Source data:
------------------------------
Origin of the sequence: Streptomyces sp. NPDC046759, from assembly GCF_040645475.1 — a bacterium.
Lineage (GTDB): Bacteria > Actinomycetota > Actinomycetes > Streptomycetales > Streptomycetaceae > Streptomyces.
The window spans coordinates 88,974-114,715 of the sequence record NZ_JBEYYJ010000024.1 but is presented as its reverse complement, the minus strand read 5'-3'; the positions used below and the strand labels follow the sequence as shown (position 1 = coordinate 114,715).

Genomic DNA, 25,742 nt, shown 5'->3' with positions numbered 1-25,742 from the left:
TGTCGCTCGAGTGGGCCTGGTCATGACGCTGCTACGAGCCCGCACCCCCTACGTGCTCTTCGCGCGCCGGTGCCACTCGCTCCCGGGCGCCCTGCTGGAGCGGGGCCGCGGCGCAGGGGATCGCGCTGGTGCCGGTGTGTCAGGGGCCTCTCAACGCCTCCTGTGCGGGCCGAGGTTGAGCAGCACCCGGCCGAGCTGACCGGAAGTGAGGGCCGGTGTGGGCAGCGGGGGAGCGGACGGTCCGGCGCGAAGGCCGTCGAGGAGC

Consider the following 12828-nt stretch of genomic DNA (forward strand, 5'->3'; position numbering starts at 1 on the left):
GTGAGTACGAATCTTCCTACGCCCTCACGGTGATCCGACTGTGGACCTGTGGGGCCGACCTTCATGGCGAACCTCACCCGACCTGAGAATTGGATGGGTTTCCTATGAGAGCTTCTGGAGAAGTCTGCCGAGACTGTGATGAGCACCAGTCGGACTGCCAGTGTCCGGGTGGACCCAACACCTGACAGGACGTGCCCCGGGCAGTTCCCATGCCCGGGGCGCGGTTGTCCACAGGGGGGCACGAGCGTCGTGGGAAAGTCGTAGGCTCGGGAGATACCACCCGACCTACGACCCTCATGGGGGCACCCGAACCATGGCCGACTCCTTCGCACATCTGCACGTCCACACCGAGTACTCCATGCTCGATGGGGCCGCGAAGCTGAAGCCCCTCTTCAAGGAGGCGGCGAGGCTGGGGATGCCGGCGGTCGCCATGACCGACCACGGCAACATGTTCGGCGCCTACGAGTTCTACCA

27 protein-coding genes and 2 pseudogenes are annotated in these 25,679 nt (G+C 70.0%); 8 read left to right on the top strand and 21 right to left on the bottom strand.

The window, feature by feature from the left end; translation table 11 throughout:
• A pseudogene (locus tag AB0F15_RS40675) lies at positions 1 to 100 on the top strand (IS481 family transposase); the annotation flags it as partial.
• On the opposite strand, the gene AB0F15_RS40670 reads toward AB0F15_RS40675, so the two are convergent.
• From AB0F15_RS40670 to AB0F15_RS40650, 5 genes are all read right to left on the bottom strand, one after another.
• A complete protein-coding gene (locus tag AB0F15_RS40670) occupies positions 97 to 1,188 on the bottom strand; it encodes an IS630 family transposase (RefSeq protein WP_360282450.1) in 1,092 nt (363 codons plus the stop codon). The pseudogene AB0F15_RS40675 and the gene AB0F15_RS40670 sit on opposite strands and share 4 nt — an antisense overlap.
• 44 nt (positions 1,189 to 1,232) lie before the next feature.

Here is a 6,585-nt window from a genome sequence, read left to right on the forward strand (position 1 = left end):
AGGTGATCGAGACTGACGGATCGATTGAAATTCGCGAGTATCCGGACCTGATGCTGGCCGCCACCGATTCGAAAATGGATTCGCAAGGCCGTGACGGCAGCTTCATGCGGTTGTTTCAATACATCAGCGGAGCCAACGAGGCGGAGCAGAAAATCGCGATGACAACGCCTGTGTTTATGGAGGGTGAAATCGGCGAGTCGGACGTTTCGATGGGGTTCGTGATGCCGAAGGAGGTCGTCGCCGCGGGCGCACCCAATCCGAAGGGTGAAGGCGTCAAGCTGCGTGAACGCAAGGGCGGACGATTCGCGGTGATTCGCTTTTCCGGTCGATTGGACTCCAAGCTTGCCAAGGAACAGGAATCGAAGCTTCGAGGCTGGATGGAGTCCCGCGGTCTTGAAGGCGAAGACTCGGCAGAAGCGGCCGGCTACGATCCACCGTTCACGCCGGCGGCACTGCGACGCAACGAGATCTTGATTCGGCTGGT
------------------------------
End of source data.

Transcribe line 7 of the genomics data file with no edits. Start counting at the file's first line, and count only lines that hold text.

GTGAGTACGAATCTTCCTACGCCCTCACGGTGATCCGACTGTGGACCTGTGGGGCCGACCTTCATGGCGAACCTCACCCGACCTGAGAATTGGATGGGTTTCCTATGAGAGCTTCTGGAGAAGTCTGCCGAGACTGTGATGAGCACCAGTCGGACTGCCAGTGTCCGGGTGGACCCAACACCTGACAGGACGTGCCCCGGGCAGTTCCCATGCCCGGGGCGCGGTTGTCCACAGGGGGGCACGAGCGTCGTGGGAAAGTCGTAGGCTCGGGAGATACCACCCGACCTACGACCCTCATGGGGGCACCCGAACCATGGCCGACTCCTTCGCACATCTGCACGTCCACACCGAGTACTCCATGCTCGATGGGGCCGCGAAGCTGAAGCCCCTCTTCAAGGAGGCGGCGAGGCTGGGGATGCCGGCGGTCGCCATGACCGACCACGGCAACATGTTCGGCGCCTACGAGTTCTACCA